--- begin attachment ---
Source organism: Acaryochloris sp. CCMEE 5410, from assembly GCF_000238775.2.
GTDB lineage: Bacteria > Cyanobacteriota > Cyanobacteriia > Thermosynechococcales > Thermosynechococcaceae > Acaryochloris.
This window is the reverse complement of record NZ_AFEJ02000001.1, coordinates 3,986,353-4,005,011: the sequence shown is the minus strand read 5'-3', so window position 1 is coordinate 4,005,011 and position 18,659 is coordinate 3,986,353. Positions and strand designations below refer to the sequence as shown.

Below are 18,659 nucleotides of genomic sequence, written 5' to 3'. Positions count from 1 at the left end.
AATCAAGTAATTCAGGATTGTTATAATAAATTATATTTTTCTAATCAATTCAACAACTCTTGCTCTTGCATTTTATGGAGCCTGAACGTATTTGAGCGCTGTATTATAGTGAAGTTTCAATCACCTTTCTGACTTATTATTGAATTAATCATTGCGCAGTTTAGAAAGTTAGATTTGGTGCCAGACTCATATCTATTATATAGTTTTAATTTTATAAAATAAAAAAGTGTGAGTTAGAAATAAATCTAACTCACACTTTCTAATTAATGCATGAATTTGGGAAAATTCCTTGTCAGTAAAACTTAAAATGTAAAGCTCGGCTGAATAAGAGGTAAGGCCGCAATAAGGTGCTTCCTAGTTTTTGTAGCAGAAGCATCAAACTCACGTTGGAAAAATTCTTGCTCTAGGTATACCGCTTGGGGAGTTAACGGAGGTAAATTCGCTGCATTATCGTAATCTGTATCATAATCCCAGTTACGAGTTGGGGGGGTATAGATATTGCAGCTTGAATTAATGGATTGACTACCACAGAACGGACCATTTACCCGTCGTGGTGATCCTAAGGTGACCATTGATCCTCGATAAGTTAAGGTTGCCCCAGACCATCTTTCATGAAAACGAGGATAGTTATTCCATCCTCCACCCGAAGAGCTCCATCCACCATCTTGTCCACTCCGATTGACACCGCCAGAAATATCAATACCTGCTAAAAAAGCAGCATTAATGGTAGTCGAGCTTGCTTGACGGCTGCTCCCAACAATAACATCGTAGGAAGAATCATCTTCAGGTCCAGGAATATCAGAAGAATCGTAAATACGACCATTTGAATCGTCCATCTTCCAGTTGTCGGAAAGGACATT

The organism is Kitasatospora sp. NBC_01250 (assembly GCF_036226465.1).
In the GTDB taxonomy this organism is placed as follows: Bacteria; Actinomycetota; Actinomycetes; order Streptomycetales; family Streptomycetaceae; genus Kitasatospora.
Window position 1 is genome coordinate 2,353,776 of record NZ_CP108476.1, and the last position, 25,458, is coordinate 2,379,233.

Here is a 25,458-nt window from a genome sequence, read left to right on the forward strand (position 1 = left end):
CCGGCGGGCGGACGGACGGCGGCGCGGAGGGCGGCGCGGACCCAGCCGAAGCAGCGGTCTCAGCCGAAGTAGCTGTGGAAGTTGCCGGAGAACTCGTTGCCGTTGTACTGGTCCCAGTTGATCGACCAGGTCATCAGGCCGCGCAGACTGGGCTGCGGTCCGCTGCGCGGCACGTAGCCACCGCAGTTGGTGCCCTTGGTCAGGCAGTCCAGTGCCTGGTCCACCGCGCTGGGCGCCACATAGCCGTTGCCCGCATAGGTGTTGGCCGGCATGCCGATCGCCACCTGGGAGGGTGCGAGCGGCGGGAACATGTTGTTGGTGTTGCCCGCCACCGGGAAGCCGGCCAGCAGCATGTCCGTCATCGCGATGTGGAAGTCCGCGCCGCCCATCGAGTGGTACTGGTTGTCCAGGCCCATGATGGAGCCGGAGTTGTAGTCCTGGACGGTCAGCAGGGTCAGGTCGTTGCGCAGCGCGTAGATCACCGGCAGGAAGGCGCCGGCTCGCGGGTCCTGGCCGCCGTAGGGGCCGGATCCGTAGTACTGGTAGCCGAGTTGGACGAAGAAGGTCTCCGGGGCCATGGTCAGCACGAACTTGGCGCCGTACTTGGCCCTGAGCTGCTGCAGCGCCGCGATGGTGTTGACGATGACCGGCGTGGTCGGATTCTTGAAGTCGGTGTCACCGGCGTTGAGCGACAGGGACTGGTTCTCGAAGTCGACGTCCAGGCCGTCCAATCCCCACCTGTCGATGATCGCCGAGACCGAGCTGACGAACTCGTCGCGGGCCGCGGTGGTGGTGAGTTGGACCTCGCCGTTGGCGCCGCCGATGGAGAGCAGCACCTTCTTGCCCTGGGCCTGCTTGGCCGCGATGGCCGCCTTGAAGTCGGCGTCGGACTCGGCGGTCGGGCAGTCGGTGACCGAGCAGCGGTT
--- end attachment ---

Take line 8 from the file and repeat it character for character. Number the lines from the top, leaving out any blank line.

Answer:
Window position 1 is genome coordinate 2,353,776 of record NZ_CP108476.1, and the last position, 25,458, is coordinate 2,379,233.